Mike Quinn had a big week. For one thing, his beloved New Jersey Devils won the Stanley Cup. More important, however, was the trophy pike Mike caught on Favourable Lake in northern Ontario.
Trophy pike, for that matter trophies of any species, are rare. Because of the life cycle of pike, however, really big pike are only in shallow water, less than 10 feet, for a brief time. They spawn, either under the ice or shortly after the ice breaks, linger in the shallows for a short period and then spend the rest of the summer in deep water. Once the big northerns go deep, they are rarely caught.
Mike and I were on trophies because we fished an overlooked transitional pattern. We fished where the lunkers go between the spawn and the deep water period.
White suckers, a principal prey for pike, enter incoming streams to spawn. From the perspective of trophy pike, the mouths of such streams become a source of easy meals. Twice, once coming and once leaving, the suckers have to run a gauntlet of foraging pike. Further, white suckers are rich in fat the post-spawn pike need. In the week Mike and I fished together, we fished South Trout, North Trout, Favourable and Setting Net Lakes. (Go to www.waynotrthlodge.com or 908-979-9554) In each, the pattern held. Go to an incoming stream and the big pike were there. From the time I was a kid fishing for pike in northern Michigan to adult trips across the North America range of pike, the sucker spawn has always been a reliable pattern for post-spawn pike.
White suckers usually enter the creeks where they spawn under low light conditions, often at night. Consequently, each day a new batch of suckers appears off the streams, waiting for their turn. While they are waiting, cruising pike make short work of some of them.
At one of the creeks we fished, a large sand bar had formed at the mouth of the stream. Pike were roaming along the drop off at the end of the sand bar. Fan casting the entire area, Mike and I caught nearly 20 pike from 10- to 15-pounds.
Jerkbaits were the key at this creek. At the outset, I tied on a large brown-back Suspending Long A. When the sun popped out, I gave Mike a comparable lure with a blue back. Spawning white suckers, especially males, undergo significant color changes. Their backs take on an olive and lavender hue. My biggest pike at this spot came on a green Reef Hawg, another creek we fished had a large bed of pencil reeds along one bank, with pond weeds emerging on the deep side of the reeds. In addition to the spawning suckers, there were lots of 2-pound walleyes in deeper water. Here, I caught a 44-inch pike and Mike and I caught 15 fish greater than 30-inches. Mike stuck with the Long A. The big pike came on a Squirrley Burt. We were at this spot on a bright day, fishing clear water. Periodically, we could see pike zeroing in on our lures. For serious pike anglers, there are not many thrills greater than a big fish coming to a lure with mayhem in its eyes.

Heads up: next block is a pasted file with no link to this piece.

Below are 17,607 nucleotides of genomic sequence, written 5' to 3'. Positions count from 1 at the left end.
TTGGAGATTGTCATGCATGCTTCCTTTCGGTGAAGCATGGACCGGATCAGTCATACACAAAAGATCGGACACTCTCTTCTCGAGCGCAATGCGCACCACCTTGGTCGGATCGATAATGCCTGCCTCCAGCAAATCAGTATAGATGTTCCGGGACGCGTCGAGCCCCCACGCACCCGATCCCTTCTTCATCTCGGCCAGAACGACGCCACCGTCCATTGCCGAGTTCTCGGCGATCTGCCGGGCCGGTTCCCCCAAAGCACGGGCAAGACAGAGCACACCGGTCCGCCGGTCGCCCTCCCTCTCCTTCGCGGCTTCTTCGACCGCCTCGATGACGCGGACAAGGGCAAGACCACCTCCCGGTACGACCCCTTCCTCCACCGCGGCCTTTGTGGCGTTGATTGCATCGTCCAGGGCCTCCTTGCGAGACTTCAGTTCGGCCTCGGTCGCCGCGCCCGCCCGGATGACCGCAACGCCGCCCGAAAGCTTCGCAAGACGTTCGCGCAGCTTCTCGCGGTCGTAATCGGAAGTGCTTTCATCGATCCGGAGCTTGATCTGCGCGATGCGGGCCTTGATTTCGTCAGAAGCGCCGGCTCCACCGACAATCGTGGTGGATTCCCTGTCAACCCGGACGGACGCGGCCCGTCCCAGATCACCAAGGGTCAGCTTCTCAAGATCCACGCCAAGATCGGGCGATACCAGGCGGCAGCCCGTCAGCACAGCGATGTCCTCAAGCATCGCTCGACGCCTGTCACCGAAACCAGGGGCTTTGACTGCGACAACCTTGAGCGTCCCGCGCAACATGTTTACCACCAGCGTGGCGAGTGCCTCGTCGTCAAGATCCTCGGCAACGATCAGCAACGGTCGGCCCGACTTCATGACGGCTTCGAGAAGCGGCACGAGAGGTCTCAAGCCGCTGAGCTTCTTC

Here the pike were located at the edge of and over the pond weeds, a classic pike haunt. In addition to a jerkbait or glider, over the weeds, a spoon, in-line spinner, or tandem blade spinnerbait will take big pike.
Mike’s biggest pike, nearly 40-inches, was taken on a huge Johnson Silver Minnow. We had taken a shore lunch break on a rock outcropping where a substantial river plunged into the lake. In the large pool below the turbulent water, the suckers were stacked up. And so were the pike.
While I urged that Mike and I get in the boat and fish below the pool, Mike said he was sure he could catch the big pike he had just seen. No sooner did I stretch out on the rock for a snooze than Mike hollared, “I’ve got him!” Clearly the spoon fluttered in the current in a most sucker-like fashion. When Mike pulled the fish onto the rock, its belly was rounded with suckers already gobbled up.
The most productive streams were ones where the wind was blowing into the bank where the particular creek entered. On the creek mouths we fished, the contribution of the wind to angling success was to break up the light. Wind and suckers were the common denominators.
Where you live, when do suckers spawn? Mike and I were in northern Ontario. The week of the Stanley Cup finals was the peak of the sucker spawn. When I was a kid in southern Michigan, we caught spawning suckers in late February or early March. Across pike country, the exact date of the sucker spawn varies. As ice leaves the larger lakes should be about right.
Following the sucker spawn, Mike caught the largest pike of his life. Indeed, never having fished for pike before, on our first day, Mike enthused 8 or 10 times, “Wow. This is the biggest pike I ever caught.” Though his biggest pike ever came less and less frequently, Mike’s excitement did not lessen.
For me, this trip did not yield the biggest pike I ever caught. I had an advantage (or disadvantage). I’ve been fishing for pike, always seeking the biggest, since Joltin’ Joe DiMaggio played for the Yankees. Nonetheless, hanging around the creeks with Mike where suckers run in the early spring, I did catch some mighty big fish. If you search for spawning suckers, you’ll find the biggest pike in your favorite lake or reservoir, too.